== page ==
The next morning she replied with a short note saying: "True but I like how he (Buchanan) said this..." and then she pasted these paragraphs from the Buchanan article.
First, America has been the best country on earth for black folks. It was here that 600,000 black people, brought from Africa in slave ships, grew into a community of 40 million, were introduced to Christian salvation, and reached the greatest levels of freedom and prosperity blacks have ever known.
Wright ought to go down on his knees and thank God he is an American.
Second, no people anywhere has done more to lift up blacks than white Americans. Untold trillions have been spent since the '60s on welfare, food stamps, rent supplements, Section 8 housing, Pell grants, student loans, legal services, Medicaid, Earned Income Tax Credits and poverty programs designed to bring the African-American community into the mainstream.
We all know that the black people, brought from Africa came here neither to be introduced to Christian salvation nor to reach the greatest levels of freedom and prosperity they would ever know.
Second, we know that Buchanan's list of federal programs were not instituted by whites to bring the African-American community into the mainstream. They arose out of this country's multi-ethnic population's desire to see people of all races to have the opportunity to enter the economic mainstream. (I pointed out to her that I had gone to college with the help of Pell grants and federal student loans and early on in my first years out of grad work had qualified for tiny amounts from the EITC program when filing my tax returns. I was able to refrain from pointing out that her own daughter receives Medicaid and WIC benefits as a young, struggling mother.)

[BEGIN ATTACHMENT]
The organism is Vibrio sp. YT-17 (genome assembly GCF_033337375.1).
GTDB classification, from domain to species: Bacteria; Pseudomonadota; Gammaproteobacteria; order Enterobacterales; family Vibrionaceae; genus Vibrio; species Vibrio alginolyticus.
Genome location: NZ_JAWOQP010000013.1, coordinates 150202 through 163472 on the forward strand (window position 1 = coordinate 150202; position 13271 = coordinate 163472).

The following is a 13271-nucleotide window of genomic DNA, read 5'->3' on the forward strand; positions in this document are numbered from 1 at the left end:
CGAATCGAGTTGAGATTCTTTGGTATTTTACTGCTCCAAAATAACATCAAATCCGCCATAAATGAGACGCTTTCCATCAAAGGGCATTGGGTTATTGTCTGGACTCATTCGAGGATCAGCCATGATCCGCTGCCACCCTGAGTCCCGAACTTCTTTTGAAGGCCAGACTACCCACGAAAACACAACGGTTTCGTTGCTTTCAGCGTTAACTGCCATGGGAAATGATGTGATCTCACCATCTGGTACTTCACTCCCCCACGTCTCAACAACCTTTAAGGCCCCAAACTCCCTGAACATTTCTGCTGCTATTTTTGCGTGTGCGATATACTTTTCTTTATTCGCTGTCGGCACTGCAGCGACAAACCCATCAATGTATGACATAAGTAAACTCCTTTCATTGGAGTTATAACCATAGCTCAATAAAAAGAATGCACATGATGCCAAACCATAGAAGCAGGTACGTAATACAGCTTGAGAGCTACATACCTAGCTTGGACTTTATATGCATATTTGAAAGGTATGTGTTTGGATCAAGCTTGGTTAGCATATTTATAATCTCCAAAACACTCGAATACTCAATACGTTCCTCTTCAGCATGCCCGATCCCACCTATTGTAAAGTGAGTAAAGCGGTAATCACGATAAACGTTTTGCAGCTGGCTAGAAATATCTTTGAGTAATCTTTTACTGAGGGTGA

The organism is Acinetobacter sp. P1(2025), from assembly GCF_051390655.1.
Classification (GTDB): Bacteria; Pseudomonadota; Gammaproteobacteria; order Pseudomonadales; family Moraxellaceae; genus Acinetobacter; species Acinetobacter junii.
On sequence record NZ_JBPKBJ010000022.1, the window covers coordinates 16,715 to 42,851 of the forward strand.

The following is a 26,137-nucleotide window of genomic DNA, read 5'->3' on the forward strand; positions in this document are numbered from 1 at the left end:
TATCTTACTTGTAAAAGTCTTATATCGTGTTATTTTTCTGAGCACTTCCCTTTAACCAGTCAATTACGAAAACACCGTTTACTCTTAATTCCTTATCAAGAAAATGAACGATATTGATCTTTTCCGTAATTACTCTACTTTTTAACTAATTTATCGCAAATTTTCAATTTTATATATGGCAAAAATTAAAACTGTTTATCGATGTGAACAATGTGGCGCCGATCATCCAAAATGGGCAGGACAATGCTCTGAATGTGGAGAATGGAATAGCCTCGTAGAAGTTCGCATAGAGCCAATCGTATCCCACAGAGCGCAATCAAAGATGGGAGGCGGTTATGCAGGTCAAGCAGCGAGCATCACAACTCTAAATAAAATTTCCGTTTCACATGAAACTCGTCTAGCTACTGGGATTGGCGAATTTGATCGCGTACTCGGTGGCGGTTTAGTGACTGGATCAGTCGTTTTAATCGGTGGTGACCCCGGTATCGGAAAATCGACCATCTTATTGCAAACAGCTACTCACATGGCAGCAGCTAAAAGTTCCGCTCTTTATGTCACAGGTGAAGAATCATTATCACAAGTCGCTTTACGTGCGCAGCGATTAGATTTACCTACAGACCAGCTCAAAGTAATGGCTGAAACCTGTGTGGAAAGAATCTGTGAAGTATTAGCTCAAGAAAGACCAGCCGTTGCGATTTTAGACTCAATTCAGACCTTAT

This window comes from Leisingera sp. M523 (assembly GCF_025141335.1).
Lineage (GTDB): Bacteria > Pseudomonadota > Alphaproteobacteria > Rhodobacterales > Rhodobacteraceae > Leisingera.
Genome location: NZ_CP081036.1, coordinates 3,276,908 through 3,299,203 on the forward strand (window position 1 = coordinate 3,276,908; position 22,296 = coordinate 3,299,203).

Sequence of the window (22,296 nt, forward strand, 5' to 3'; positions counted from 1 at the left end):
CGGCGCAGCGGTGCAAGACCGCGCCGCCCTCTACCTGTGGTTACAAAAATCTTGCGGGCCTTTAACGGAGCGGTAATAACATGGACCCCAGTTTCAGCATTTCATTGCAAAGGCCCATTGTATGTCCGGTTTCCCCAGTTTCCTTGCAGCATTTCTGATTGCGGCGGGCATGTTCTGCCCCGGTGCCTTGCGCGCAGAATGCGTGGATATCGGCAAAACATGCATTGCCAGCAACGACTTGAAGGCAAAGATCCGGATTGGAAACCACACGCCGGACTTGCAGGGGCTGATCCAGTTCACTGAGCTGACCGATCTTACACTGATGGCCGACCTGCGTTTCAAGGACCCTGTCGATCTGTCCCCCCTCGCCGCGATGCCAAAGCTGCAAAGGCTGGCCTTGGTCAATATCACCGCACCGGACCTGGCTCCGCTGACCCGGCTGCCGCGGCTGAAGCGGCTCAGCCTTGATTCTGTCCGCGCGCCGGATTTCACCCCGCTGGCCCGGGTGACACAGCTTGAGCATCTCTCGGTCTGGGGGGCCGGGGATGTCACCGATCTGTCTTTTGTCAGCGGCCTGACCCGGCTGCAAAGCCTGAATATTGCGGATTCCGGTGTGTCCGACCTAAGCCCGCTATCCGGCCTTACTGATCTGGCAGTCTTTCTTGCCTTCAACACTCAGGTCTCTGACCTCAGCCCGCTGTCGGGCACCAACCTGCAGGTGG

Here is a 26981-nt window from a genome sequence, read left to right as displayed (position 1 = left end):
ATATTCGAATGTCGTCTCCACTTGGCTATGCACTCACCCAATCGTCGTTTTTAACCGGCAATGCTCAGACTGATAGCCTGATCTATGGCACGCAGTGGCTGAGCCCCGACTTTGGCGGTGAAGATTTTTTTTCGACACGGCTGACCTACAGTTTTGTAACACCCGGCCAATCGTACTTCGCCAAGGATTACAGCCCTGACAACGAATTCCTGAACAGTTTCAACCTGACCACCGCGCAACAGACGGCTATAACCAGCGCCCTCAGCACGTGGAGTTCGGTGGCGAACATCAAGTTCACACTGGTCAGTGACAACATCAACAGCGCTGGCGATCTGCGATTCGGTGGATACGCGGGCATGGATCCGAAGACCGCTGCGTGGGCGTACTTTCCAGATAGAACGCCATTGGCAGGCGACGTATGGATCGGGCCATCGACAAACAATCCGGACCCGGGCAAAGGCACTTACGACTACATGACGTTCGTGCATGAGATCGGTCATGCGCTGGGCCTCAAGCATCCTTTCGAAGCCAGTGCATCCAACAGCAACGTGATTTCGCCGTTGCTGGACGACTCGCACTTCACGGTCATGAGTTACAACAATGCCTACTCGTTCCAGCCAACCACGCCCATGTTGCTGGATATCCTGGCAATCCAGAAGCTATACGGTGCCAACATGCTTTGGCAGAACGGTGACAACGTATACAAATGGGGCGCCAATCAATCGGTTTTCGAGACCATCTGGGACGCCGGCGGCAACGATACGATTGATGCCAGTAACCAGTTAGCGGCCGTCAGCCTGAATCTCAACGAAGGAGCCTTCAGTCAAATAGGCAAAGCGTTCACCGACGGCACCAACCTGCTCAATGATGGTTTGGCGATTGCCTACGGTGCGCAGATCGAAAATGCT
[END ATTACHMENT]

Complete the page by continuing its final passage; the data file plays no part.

Newt Gingrich and others who sympathize with his point of view assume that poverty is a black and urban issue. Gingrich chooses to frame his ideas about poverty around Barrack Obama, Oprah Winfrey, Bill Cosby, and the city of Detroit. Otherwise, he refers to Native Americans living on reservations. Although such frames are an effective tool in diverting attention from troubling issues facing the U.S. economy, serious discussions about ending poverty can not be based on stereotypes or reinforce the idea that it is someone else’s problem. The reality is:
Earlier this morning I read the following from an article on theotherjournal:
- Although poverty disproportionately affects people of color, all races are impacted, including whites who are the largest group (45 percent) amongst the poor.
- Rural communities experience levels of poverty that are similar to urban communities—14.5% and 17% respectively. And poverty also reaches the suburbs.
When it comes to classifying, it seems that out of all the things to classify in God’s creation, nothing gives us more pleasure than classifying other people—as this, that, or the other. Once again, this can be both quite harmless, and quite good. Consider the pleasure that comes from recognizing and honoring cultural differences, and the benefit of being able to discern which "kinds" of people we want to entrust ourselves to in friendship. However, as we all know, there can be a dark side to classifying people as well. The pleasure of classification can become quite devilish when we are overcome by the desire to rigidly group people along hard lines, and lump them into categories that do not quite suit them.
How many times have I heard sermons from various pastors expressing this exact same desire for their church? The specifics expressed are necessarily different but the principle is unambiguously the same.